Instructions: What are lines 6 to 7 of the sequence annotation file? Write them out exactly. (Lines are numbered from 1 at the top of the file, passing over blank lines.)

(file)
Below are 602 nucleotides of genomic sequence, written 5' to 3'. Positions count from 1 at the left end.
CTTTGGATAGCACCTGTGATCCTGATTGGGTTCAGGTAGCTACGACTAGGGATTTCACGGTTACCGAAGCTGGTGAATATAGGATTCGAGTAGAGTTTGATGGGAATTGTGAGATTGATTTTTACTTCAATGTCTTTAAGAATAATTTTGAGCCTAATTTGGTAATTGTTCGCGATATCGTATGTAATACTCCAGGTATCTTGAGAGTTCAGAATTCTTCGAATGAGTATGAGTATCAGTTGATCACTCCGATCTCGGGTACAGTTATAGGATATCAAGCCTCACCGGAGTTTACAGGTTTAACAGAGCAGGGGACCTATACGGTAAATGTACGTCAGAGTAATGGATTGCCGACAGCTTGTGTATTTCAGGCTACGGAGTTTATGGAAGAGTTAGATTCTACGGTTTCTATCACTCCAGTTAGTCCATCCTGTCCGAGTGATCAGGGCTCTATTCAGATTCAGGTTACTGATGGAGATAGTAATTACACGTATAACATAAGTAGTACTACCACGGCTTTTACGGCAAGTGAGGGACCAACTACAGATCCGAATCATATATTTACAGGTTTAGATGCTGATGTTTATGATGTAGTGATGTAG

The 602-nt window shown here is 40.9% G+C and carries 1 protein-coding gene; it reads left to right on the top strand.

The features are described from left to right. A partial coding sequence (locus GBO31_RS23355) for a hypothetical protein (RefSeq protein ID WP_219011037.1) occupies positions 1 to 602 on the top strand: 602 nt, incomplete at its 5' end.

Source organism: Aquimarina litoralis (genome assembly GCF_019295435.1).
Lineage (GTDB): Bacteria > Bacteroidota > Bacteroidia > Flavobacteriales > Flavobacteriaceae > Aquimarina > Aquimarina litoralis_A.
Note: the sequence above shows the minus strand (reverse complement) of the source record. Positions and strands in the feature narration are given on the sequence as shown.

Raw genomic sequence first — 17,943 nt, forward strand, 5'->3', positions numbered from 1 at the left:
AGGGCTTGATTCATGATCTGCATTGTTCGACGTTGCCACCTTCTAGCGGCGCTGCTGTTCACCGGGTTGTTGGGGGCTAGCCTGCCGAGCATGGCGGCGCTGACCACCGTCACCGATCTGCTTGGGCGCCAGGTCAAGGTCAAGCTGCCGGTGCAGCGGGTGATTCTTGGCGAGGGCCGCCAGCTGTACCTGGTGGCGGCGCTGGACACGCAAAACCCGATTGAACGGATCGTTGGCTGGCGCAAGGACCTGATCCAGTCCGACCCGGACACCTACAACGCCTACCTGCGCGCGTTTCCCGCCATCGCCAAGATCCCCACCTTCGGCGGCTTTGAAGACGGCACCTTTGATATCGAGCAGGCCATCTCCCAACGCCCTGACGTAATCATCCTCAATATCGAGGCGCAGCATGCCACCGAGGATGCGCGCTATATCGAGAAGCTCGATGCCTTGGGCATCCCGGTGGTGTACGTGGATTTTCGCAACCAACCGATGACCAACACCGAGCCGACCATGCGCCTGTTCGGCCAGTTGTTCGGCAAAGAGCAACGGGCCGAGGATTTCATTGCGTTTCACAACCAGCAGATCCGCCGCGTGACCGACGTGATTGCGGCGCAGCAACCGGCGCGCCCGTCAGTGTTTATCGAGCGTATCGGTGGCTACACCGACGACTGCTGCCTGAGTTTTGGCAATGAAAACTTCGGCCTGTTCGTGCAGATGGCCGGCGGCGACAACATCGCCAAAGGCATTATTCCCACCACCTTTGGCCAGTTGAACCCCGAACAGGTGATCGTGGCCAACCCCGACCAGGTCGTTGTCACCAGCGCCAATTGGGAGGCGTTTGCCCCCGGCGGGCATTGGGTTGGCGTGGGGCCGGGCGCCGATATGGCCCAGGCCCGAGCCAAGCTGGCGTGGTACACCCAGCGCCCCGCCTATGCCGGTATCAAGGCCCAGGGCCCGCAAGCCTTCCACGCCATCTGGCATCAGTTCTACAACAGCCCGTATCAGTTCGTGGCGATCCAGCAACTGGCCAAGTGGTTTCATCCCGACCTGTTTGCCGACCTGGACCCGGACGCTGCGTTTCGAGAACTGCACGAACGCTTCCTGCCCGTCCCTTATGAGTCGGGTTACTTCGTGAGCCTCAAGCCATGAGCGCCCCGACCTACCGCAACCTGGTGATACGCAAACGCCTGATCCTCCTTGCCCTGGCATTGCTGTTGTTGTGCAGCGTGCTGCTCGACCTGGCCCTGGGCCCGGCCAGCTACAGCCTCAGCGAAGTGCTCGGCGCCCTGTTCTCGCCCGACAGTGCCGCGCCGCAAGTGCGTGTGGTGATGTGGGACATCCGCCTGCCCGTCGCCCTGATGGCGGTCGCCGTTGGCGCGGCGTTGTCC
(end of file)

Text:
Lineage (GTDB): Bacteria > Bacteroidota > Bacteroidia > Flavobacteriales > Flavobacteriaceae > Aquimarina > Aquimarina litoralis_A.
Note: the sequence above shows the minus strand (reverse complement) of the source record. Positions and strands in the feature narration are given on the sequence as shown.